Editor’s Note: Dyn Executive Chairman talked with Network World’s John Gallant about Dyn’s product innovation, the rapidly expanding Internet Performance Management market, competition in the space and how Dyn is useful for enterprises. The article was a rich and lengthy Q&A and so we have broken it up to make it more digestible. The below discusses Dyn’s vision, the Internet Performance Management space and the company’s shift toward the Enterprise.
Your corporate vision statement says that Dyn is a company ‘connecting people, content and commerce through a single global internet’. That’s a pretty big mission. How exactly do you make that a reality?
Dyn has positioned itself in an emerging category that we refer to as IPM, or internet performance management. The strategy is to tie together people and assets – specifically cloud-oriented assets – in a way that provides a high degree of visibility, transparency, resiliency and performance. Those really are at the core of what Dyn does. We’re leveraging, particularly in the enterprise space, the broad-based migration from captive data center-oriented computing to computing as a service and cloud offerings.
Enterprises today need to connect with, obviously people: their employees, their shareholders, their customers, their suppliers, their various constituents. They need to connect devices. Think about what’s happening in IoT, the connection of an ever expanding number of devices and leveraging the data from those devices to make ever more mission-critical business decisions. They’re doing that through an increasingly new form of distributed infrastructure, largely in the form of cloud computing and CDNs [content distribution networks] for content distribution to the edge.
Dyn is focused on making all those connections work and making those connections work in a way that is performant and resilient in an environment where, frankly, enterprises no longer directly control the infrastructure. When the infrastructure is in the form of a data center or even a distributed data center, you have tremendous control over the OS levels, over the software level, over the connectivity or how things are tuned to perform. When you’re distributing these mission-critical applications and connectivity out through a global internet to every corner of the globe, you don’t control that infrastructure. Dyn is putting a control layer around that that gives people the ability to visualize, make decisions about how they deploy that infrastructure and gives them a high level of resiliency as well as a high level of performance.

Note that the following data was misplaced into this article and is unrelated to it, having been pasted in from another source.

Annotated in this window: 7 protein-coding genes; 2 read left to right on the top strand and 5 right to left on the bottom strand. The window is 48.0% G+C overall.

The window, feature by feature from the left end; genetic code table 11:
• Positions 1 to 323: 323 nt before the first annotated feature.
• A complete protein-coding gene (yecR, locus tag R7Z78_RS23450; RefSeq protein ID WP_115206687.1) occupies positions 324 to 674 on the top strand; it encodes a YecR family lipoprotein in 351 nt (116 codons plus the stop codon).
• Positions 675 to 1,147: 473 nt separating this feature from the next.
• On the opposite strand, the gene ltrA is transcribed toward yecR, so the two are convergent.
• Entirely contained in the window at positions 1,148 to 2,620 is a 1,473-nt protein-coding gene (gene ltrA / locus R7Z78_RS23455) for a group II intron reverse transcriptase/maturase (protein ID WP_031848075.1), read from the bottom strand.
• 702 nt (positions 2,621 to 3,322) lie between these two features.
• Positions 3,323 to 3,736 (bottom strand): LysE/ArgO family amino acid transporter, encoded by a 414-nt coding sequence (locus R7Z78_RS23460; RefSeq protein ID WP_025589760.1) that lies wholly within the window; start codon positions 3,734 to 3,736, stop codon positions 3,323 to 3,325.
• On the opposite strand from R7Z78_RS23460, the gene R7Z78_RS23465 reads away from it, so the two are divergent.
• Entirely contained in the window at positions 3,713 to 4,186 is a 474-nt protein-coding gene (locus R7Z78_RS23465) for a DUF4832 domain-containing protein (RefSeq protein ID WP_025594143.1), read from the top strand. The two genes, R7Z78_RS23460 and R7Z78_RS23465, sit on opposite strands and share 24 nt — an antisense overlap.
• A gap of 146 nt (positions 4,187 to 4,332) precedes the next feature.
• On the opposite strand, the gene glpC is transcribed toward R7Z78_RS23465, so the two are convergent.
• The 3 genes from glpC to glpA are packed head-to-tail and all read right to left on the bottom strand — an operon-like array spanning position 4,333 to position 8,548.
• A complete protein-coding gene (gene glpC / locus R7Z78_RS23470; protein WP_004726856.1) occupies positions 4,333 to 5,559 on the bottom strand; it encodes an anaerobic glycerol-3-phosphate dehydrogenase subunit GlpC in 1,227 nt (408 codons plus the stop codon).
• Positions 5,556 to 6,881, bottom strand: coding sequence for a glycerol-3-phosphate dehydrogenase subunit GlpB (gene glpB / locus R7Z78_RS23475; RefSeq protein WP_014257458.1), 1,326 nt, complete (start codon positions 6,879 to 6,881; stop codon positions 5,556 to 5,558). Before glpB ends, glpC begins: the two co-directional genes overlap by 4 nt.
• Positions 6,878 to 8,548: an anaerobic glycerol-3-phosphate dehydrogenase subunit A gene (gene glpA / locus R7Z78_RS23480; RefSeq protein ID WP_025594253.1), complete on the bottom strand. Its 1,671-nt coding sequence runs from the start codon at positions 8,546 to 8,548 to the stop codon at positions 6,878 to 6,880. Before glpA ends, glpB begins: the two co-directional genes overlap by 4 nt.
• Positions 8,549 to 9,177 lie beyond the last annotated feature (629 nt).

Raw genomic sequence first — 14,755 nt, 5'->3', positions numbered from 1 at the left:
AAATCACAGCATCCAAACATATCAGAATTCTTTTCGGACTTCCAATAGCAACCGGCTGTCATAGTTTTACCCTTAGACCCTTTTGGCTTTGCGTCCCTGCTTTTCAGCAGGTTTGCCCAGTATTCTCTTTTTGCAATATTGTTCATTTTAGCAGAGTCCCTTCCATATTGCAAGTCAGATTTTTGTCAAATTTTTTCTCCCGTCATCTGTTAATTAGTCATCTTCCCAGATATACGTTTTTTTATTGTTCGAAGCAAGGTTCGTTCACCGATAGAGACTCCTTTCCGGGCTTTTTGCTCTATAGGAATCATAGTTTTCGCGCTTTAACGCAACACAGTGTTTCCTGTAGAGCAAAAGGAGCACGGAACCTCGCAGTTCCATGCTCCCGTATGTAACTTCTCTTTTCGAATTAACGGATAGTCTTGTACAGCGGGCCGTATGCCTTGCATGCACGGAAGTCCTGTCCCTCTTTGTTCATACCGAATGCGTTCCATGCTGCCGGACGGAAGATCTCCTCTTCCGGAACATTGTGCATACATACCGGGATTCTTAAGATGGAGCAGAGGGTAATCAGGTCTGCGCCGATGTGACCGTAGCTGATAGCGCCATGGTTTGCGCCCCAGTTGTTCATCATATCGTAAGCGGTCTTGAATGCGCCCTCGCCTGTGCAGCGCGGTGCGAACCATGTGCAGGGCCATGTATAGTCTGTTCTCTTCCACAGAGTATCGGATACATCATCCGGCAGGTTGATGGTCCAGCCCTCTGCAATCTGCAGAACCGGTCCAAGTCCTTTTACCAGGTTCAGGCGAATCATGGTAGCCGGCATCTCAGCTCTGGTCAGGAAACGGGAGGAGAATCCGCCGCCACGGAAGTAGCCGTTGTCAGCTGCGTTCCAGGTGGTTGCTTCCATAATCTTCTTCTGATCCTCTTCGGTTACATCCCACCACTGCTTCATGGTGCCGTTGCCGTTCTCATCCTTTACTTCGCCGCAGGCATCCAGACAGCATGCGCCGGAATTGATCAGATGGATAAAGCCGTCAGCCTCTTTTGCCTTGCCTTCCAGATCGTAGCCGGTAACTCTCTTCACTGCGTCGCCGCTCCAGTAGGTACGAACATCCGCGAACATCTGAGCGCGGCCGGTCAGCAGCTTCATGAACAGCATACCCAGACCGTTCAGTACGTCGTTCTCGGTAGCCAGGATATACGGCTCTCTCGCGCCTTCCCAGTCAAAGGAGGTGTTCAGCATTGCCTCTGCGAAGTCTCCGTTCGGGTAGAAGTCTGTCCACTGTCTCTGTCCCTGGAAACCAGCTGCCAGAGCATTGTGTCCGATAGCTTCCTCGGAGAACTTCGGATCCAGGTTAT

If I understand correctly, you started with a focus on SMBs and consumers. Correct?
You do understand correctly. The company has a long and rich history in working at this layer of the internet. One of the company’s first products was a dynamic DNS product which was sold largely to consumers and prosumers. It’s still an important product for us. We have about 800,000 customers today that use a product called Remote Access that gives you the ability to access a device that sits behind a firewall and likely has a constantly changing IP address. We give you a stable way to access those devices and we sell that today for websites, we sell a service portal online. It turns out it’s actually a very interesting asset for Dyn as we expand our value proposition into the enterprise because every one of those end users is producing data. That becomes an important part of the data asset that we use to gauge the movement and performance of traffic on the internet in real time.
What prompted the shift to the enterprise IT market?
What prompted the shift is the recognition that this enterprise migration to cloud is such an important movement. We really are undergoing a platform shift. We’ve seen a number of them in our careers and we’re seeing a platform shift now to cloud computing and distributed computing as a service. It’s very real and it drives a tremendous amount of change in how enterprise IT is configured and functioning. From Dyn’s perspective, we have 15 years of data history on how traffic moves on the internet. Some of the largest internet-native properties are customers of Dyn, companies like Twitter and Netflix. We have a unique asset in terms of our core intellectual property and our core competencies around data and traffic steering. It makes tremendous sense for Dyn to continue its growth trajectory into the enterprise and into enabling the enterprise migration to cloud and hybrid cloud.